2. the 1-hour session produced the most exciting sessions – i think it’s hard to argue with that – and there was greater opportunity for variation in tactics. but it was ‘bad optics’ to have an empty track for large parts of the session (i recall one race where no one came out for 30 minutes!).

        the current format is the best we’ve had since and it has the advantage of pretty much guaranteeing ontrack action for the whole hour. why they want to go back to the single-lap format is completely beyond me. it sort of works for skiing and DH mountain biking but those sports are much more about the competitor than the spectator – also the inherent spectacle kind of makes up for the occasionally hum drum sporting format.

        1. The trick with the 1-hour qualifying sessions is that they produced the most excitement… …but typically only for 10 minutes of that hour (almost invariably the last 5 minutes, and then a different 5 minutes that would vary according to prevailing conditions). Every format since then has been an attempt to extend that 10 minutes of excitement further out.

          A free-running 15-minute qualifying session would probably solve everything for excitement, provided attempts to game the system were appropriately and consistently penalised.

    3. I cannot understand why it has to be one way or the other. I think they should retain the current format for the first two sessions and make the last one a single-lap shootout to add some degree of unpredictability to the final order.

    4. Qualifying format is the one thing that definitely shouldn’t change, its a real success. Only thing that I think could be a positive inclusion is replace Q3 with a 10 lap random grid or reverse grid for the top ten grid positions on Sunday.

    5. Yet again I see the incompetency of the new cash grab owners of F1.
      Commercial greed they have by the bucket load.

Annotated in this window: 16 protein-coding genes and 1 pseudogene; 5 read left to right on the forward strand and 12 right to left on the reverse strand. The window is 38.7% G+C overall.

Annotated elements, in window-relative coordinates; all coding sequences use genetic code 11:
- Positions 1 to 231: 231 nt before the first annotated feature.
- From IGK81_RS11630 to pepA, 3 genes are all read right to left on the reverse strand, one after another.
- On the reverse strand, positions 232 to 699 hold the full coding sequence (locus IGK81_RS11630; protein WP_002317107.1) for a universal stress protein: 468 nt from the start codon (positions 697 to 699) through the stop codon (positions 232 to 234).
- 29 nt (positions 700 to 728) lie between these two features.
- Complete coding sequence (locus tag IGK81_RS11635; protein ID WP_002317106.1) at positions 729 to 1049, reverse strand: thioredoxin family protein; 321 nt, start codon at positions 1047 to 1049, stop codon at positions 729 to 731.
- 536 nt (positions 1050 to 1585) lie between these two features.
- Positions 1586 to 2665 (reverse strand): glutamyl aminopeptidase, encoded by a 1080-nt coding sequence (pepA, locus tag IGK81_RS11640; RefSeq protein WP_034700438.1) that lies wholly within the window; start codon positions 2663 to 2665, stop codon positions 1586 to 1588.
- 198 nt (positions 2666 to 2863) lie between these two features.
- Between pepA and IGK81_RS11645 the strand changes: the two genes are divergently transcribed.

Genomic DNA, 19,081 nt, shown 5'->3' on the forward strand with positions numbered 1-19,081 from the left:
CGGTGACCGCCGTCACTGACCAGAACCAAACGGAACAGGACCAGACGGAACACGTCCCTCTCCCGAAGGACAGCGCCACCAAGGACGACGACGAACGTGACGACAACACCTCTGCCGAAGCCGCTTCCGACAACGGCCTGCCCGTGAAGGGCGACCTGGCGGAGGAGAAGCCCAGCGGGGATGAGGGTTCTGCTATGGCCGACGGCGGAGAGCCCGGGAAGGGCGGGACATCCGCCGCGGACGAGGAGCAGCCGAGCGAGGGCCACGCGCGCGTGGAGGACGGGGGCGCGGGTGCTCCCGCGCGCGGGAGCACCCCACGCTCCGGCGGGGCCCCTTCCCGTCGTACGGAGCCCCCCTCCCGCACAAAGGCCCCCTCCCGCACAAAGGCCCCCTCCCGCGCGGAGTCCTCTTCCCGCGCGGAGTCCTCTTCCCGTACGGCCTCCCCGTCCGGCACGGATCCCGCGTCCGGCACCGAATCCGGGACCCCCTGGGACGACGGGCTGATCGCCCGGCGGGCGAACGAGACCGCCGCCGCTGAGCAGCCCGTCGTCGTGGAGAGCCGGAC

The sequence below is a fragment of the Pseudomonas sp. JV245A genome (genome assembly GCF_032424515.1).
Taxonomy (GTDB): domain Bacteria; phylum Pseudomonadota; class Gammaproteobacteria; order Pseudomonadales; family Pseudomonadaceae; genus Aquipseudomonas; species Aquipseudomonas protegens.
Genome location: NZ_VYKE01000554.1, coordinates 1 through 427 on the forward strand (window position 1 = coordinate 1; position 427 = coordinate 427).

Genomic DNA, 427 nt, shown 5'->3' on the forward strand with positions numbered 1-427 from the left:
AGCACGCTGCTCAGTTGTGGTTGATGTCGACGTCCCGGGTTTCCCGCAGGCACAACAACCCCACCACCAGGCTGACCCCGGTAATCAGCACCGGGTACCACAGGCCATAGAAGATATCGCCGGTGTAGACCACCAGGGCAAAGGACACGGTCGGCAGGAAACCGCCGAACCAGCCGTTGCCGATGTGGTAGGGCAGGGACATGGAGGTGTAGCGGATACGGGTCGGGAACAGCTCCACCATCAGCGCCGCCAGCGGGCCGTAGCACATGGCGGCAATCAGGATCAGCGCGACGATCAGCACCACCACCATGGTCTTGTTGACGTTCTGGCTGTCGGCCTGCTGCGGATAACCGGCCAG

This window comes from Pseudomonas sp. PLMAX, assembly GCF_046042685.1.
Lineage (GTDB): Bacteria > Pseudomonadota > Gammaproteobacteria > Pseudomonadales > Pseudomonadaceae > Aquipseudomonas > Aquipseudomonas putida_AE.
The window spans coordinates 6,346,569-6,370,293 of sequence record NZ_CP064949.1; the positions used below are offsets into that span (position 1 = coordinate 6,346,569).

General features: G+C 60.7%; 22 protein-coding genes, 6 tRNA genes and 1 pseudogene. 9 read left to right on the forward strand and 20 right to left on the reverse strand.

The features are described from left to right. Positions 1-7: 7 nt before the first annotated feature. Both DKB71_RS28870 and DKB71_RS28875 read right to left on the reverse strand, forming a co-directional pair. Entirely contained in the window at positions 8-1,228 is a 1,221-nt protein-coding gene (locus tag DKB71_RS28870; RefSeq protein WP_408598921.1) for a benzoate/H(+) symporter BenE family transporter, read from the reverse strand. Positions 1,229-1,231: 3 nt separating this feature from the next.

F1 Savvy? Zero comprehension at all.

      Single lap Qualy?
      Up there with chocolate fireguards & tits on bulls!!

    6. I actually don’t see a problem with turning Q3 into a top 10 shootout?

      Am I missing something?

      Sure, track conditions could change, but so what?

      If the drivers got a single lap, there would be NO more excuses about impeding drivers, NO more excuses about being distracted by cars on slowdown laps, NO more excuses about not having a tow/slipstream, and NO more excuses about dirty air.

      The only excuses drivers would have is car setups, tyre window and track condition (or themselves). Car setups is the problem of the team and is related to their performance, as is tyre window, because the team is the maker of the chassis that works the tyres after all. Specifically, all the teams will be using identical Pirelli spec tyres.

      So track condition would be the only legitimate excuse, and if it rains that’s just luck in the same way that it’s just luck if you were the last or first to cross the finishing line when it rains in Q3 anyway.

      I don’t see the problem. Top 10 shootouts work well in Supercars Australia and it’s a popular format.

      1. @crunch – Sure, but will result in many awkward on-air moments for Coultard. ;-)

      2. 4 minute gaps between hot laps though. Roughly 2 minutes for the cool down and 2 minutes for the warm up. Not very exciting for me.

      3. This is the only way I think this could work (ie: Q3 only). I’d still rather not change it at all tbh.
        Essentially they only do 2 laps in Q3 now as it is unless they mess up horrendously and even then, only if the tyres will let them.

        The only risky variable to single laps would be changing track conditions. We’ve seen recently times when no-one bettered their time with their 2nd Q3 run. Is that track conditions or too much pressure?

      4. @crunch Yes that’s a good one. I always loved the top 10 shoot out of DTM.

        Give them a Q1 with all the cars and let the fastest 10 do the shootout in the second part. Let them go out in order of fastest laps in Q1 so it’s all fair too. Could be funny if it’s expected to dry up at the end of the session (all trying to go slowest)

        I personally find the current format incredibly boring. Only the last flying lap is exciting, but everything before that is just filler. I have it playing in the background from Q1, but I rarely actually watch it until the last 3 minutes or so.

    7. Some fans liked single-lap qualifying a lot. So I will grant that Liberty is proposing something which has been acknowledged to work for some people here.

      However, I found the format tedious to watch, and with a propensity of locking in advantage (so often, qualifying would be decided according to some pre-determined equation). This is because the sweet spot was worth quite a lot of track time, often too much to be overcome by optimising driving or set-up. It became a game of avoiding errors and trying to catch the sweet spot (usually, but not always, trying to be the last car to run). This often (though by no means always) carried through into the race.

      Formula E’s 6-minute qualifier is a bit more satisfying, but I still prefer the “all you can eat in 10 minutes” format of F1’s Q3.